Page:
A healthy community is cultivated when everyone in it has access to information they can use to actively care for and promote their health. According to the World Health Organization, health literacy is “the cognitive and social skills which determine the motivation and ability of individuals to gain access to, understand and use information in ways that promote and maintain good health.” Health literacy ensures that communities have access to accurate health and safety information, individuals receive person-centered health information and services, and that everyone builds knowledge and skills to promote good health throughout their entire lives.
The CDC outlines that poor health literacy skills increase an individual’s risk of:
Receiving medical treatment in an untimely manner, or not at all.
Taking medication incorrectly or making other mistakes that could negatively impact their health.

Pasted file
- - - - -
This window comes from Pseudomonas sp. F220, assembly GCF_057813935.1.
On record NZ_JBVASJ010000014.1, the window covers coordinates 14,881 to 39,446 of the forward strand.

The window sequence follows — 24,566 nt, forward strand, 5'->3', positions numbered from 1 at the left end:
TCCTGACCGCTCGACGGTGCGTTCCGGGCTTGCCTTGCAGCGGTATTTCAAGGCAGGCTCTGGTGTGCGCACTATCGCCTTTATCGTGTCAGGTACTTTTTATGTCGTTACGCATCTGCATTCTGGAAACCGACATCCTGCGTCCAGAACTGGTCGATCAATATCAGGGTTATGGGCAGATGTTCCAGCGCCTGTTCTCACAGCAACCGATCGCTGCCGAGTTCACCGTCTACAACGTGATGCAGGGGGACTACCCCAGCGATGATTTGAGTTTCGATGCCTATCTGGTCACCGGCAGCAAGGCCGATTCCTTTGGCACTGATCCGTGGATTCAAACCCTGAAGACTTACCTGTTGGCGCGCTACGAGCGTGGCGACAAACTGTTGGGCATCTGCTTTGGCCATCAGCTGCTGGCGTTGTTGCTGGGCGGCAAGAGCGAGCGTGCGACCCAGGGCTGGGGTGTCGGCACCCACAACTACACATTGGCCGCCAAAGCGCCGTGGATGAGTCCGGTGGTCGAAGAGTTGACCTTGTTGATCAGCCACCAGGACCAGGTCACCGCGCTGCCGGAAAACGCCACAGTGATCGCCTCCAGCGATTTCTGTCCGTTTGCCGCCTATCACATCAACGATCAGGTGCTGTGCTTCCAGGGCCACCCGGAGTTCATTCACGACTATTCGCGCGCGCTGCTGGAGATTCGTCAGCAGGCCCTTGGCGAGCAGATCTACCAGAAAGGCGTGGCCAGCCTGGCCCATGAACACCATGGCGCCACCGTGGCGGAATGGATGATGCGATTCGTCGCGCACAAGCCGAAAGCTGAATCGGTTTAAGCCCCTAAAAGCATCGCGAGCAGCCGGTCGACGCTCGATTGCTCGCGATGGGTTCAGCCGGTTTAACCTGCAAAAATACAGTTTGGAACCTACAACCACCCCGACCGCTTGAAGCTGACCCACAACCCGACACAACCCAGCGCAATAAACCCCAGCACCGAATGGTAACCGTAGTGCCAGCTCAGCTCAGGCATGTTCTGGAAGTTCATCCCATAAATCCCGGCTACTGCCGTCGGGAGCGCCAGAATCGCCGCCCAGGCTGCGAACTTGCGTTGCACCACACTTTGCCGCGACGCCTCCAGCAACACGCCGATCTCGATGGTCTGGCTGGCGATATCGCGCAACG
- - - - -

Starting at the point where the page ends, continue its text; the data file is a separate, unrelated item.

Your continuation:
Experiencing treatment outcomes that are worse than those with more proficient health literacy.
Needing healthcare treatment and services to a larger extent than those with advanced health literacy.
In order to mitigate these risks, healthcare professionals can do the following:
1) Create a positive environment for patients where they feel comfortable and understood.
2) Discuss medical plans, issues, and services in terminology that patients can fully understand.
3) Utilize supplemental information and technology to connect with and educate patients.
4) Encourage patients to ask questions and take the time to thoroughly address any comments or concerns patients may have.
5) Build community connections to pass along vital healthcare information.
Healthcare professionals are on the very front lines of delivering healthcare information to patients and are key to increasing and maintaining health literacy among their communities. By educating patients and their communities with accessible and understandable information, healthcare professionals become key to health literacy.